Alabama’s Port of Mobile has turned out to be the perfect match for German steel manufacturer ThyssenKrupp.
In its search five years ago for a U.S. Southeast site for two plants, the steelmaker wanted to be near a seaport where it could import steel slabs and export finished products to Mexico and overseas markets, or ship by barge to other U.S. Gulf ports.
The Port of Mobile needed the steel volume to wean itself away from dependency on the coal trade, its chief cargo commodity before APM Terminals completed a new container terminal at the port at the end of 2008. Mobile, however, didn’t have room on the side of its harbor with the 45-foot depth needed for the steel project. ThyssenKrupp had to be able to load the slabs bound for its new mills on inbound ships. A competing port in Louisiana had both the depth and the room.
The investment eventually would turn out to be $4.6 billion, about 70 percent of it for a carbon steel plant that would produce about 4 million metric tons of carbon steel a year. Much of that product would move through the port closest to where ThyssenKrupp decided to build the mills.
“Access to deep water was a critical factor,” said Andreas Ebensperger, director of supply chain management for ThyssenKrupp’s carbon steel plant. “From the beginning, it was clear that slabs would come from Brazil by deep-sea vessels, so we needed a deep-sea port that could handle Panamax-size vessels, and we needed a port close by. Without that, it’s quite possible Alabama would not be our new home. It was a huge challenge.”
That’s when Jimmy Lyons, CEO of the Alabama State Port Authority, played his trump card. Lyons and his team knew there was only one place remaining on the Mobile River with that depth: an abandoned shipyard on Pinto Island used most recently to break up ships for scrap. The authority bought the property and came up with a unique design for the new terminal.
“There’s no other terminal with a design like this anywhere in the world,” Lyons said.
The terminal has an outer dock with a waterside leg on which the cranes rest. Behind it is a barge slip where the cranes load barges that carry the steel slabs up behind it and then there is an inner dock on the landside.
Mobile beat out its competition, built the terminal, and ThyssenKrupp built the two mills at Calvert, Ala., some 48 miles up the Tombigbee River. Barges carry product to and from the port.
Four years later, ThyssenKrupp has four mills up and running at its carbon steel plant. The operation started in July 2010 with the hot strip mill, followed that September by two cold roll mills, then in March 2011 by the coating line. ThyssenKrupp sold its stainless steel division, Inoxum, including the new mill in Calvert, to Finnish company Outokumpu in February for approximately $3.5 billion, thus creating the world’s largest stainless steel manufacturer.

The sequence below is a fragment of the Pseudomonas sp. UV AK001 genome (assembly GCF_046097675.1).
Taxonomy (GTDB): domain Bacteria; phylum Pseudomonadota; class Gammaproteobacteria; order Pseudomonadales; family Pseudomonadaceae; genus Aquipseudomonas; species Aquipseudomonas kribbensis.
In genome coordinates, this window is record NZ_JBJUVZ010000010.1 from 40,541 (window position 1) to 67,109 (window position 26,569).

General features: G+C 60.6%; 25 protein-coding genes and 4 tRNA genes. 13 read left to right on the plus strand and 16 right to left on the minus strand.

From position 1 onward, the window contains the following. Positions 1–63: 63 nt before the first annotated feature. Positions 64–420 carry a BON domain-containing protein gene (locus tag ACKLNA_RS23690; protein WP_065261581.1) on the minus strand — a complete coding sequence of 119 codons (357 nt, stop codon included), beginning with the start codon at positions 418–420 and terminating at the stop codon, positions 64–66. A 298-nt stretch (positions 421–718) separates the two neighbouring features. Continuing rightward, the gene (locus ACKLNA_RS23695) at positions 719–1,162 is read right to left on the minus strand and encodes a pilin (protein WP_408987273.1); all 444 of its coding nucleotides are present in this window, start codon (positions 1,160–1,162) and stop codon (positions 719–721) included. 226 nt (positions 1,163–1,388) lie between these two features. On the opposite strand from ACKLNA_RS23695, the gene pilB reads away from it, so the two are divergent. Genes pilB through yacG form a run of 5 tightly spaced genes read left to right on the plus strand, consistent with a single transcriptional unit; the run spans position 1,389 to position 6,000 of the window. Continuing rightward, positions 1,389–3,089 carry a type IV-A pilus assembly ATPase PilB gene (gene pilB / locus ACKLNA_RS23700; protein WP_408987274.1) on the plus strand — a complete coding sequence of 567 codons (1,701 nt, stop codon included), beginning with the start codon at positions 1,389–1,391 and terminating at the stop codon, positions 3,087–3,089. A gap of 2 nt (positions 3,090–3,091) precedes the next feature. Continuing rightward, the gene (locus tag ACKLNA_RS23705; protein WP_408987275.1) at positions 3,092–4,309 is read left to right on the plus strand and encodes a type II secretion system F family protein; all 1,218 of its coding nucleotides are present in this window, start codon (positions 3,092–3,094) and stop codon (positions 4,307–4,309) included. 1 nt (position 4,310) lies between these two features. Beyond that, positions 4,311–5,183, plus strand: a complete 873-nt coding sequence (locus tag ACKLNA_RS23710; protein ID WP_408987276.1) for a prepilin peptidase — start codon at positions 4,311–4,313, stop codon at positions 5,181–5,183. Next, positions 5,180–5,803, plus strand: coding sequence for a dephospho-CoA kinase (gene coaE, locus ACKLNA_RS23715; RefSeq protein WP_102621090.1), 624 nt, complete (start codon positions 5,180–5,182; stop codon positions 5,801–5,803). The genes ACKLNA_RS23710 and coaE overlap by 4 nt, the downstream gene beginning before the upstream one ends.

Production at the carbon steel complex has increased steadily. The plant has 1,750 employees and will move to full production in the last quarter of this year.
Mobile handled about 3 million tons of steel last year from all the steel plants in Alabama and expects to handle as much as 4 million this year.
ThyssenKrupp uses gearless breakbulk vessels to import steel slabs that are offloaded by gantry cranes at Mobile’s Pinto Island terminal, about half directly to barges for transport to the Calvert plant and half to ground for later loading onto barges. At the carbon steel complex, the slabs are heated to red-hot temperatures at the strip mill and reduced to various thicknesses so they can be shipped either as finished products to steel service centers in the U.S. and overseas or cleansed in an acid bath and oiled to prevent rusting and then sold as a finished, coated product in coils.
Most of ThyssenKrupp’s current customers are in the U.S., but at some point after the carbon steel complex gets to full production, the steelmaker will have more customers in Mexico than in the United States. Some of the plant’s output is being shipped monthly on breakbulk ships to Altamira, Mexico, and then to steel service centers that fabricate the product for automobile plants that supply the U.S. and other Latin America markets.
The finished products produced at the plant are tested for quality by many of the foreign automobile companies that have set up plants in Alabama and the mid-South and by oil and gas pipeline companies in Texas and along the Gulf Coast. A major portion of its output is shipped by barge through Mobile into the Intercoastal Waterway to steel service centers around Houston all the way down to Brownsville, Texas. “Houston is probably my biggest market right now, and I load barges right here at the plant straight through to Houston,” Ebensperger said.
ThyssenKrupp built the plant to supply the NAFTA market in Mexico, the U.S. and Canada, but some product also is loaded on breakbulk or container ships at Mobile bound for other destinations, including Egypt, India and South America. The product sold to Canadian customers is shipped by rail through the plant’s own switching facility. The plant expects to develop more customers in the Gulf of Mexico area that will be supplied by sea.
“Without the Port of Mobile, we would have a serious inbound supply problem, but also outbound,” Ebensperger said. “We go by water to Mexico, but we also use the port to access railroads that go west of the Mississippi. The port is a partner that allows us to avoid bottlenecks here and get material out.”